Since writing the post yesterday evening, the Japan Times has published a further article on this; it can be read here. It quotes Paul Toland of the organisation Bring Abducted Children Home who says, as I have written about elsewhere on this blog, that Japan’s failure to address existing cases of abducted children does not bode well for how the country is going to implement the Hague Convention. The founder of the Joint Custody Network in Japan is similarly sceptical, believing that the Bill has only been introduced for political reasons arising out international pressure. Another contributor is recorded as stating that the Convention, once enacted, “might deter some would-be abductors.” That is still open to debate but, even if it were to in some cases, there remain real concerns about how and to what extent the Convention will be implemented by the Japanese and what, if anything, is going to be done about those pre-Convention cases that are not covered by it.
One slightly more positive matter of note is that this issue does seem to be reported in the media more frequently now, given the expectation that Japan will sign. In past years, there was perhaps an article every few months – if that.
The latest word on this – published in the Japan Times this week exactly 15 months after my son was taken from the UK – is that the Diet still seems set to ratify the Convention: read the article here.
Whilst searching the Japan Times website a few days later to find the link to the above for the purposes of this blog entry, I came across an opinion article by Professor Jones, who I have written about before: see blog on 14 December 2012. I mis-read the year at first, thinking it had been published the day after the above article (the Japan Times search results did not appear in date order). However, it is in fact from 21 February 2012. The article can be read here. Whilst the Convention was not enacted last year, due more than anything to political issues, article sought to look beyond the expected enactment and to address whether it would change anything on the ground. Some disconcertingly, it states that “In Japan…the ‘best interests’ that tend to get primacy are those of the people who make and apply the law rather than of children.”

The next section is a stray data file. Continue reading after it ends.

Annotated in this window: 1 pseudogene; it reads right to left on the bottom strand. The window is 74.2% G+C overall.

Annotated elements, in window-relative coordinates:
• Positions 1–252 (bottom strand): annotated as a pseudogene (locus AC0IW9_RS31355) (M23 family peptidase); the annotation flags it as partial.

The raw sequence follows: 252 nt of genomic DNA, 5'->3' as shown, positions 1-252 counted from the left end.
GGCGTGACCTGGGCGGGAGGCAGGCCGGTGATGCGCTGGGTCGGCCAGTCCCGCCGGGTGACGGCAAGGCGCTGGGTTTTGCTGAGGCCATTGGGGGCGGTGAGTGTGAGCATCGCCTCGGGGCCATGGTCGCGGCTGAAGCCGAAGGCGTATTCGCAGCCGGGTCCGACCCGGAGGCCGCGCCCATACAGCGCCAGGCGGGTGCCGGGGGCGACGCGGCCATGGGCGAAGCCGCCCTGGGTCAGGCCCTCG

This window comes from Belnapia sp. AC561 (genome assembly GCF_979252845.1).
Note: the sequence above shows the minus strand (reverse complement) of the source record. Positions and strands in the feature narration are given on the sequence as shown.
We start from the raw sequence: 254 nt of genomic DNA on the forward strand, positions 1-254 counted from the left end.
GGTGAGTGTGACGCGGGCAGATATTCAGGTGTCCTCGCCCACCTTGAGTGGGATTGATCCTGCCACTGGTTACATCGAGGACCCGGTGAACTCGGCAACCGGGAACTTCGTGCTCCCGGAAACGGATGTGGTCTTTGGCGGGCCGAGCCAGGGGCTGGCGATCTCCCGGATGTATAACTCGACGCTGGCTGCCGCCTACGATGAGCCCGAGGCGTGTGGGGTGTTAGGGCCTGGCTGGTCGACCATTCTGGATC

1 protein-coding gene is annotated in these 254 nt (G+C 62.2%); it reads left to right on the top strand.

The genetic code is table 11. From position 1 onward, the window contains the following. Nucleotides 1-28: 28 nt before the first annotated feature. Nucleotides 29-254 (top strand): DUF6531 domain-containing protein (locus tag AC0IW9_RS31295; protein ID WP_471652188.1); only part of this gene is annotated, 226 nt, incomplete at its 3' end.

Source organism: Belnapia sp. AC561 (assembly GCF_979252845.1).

The article goes on to state that “…it appears that the judicial side of implementation [of the Hague Convention] may involve a lot of business as usual for the family courts in Tokyo and Osaka charged with handling Hague cases.” For anyone with any knowledge of the status quo, this is far from satisfactory and raises the issue of what difference Japan’s ratification will actually make. The article seems doubtful that return orders would be made and even if they were that they would not be enforced.
That seems very similar to the present situation.
It has been reported in today’s Japan Times that members of the Diet might yet reject the Hague Convention despite every indication being that it would get through and the relentless pressure from the United States. Click here for the article.
North Korea’s abductions
As far back as I can remember, the issue of North Korea’s abduction of Japanese nationals has been a hot topic in Japan and quite rightly so. It was the lead headline in today’s (yesterday’s in Japan) Japan Times.
That said Japan needs to get its own house in order, however, as the abduction of children, whilst not condoning the past actions of the evil regime in North Korea, is something that Japan should be utterly ashamed of and should be and should have been addressing as aggressively as it has done in terms of the North Korea abductions.
Let he who is without sin cast the first stone.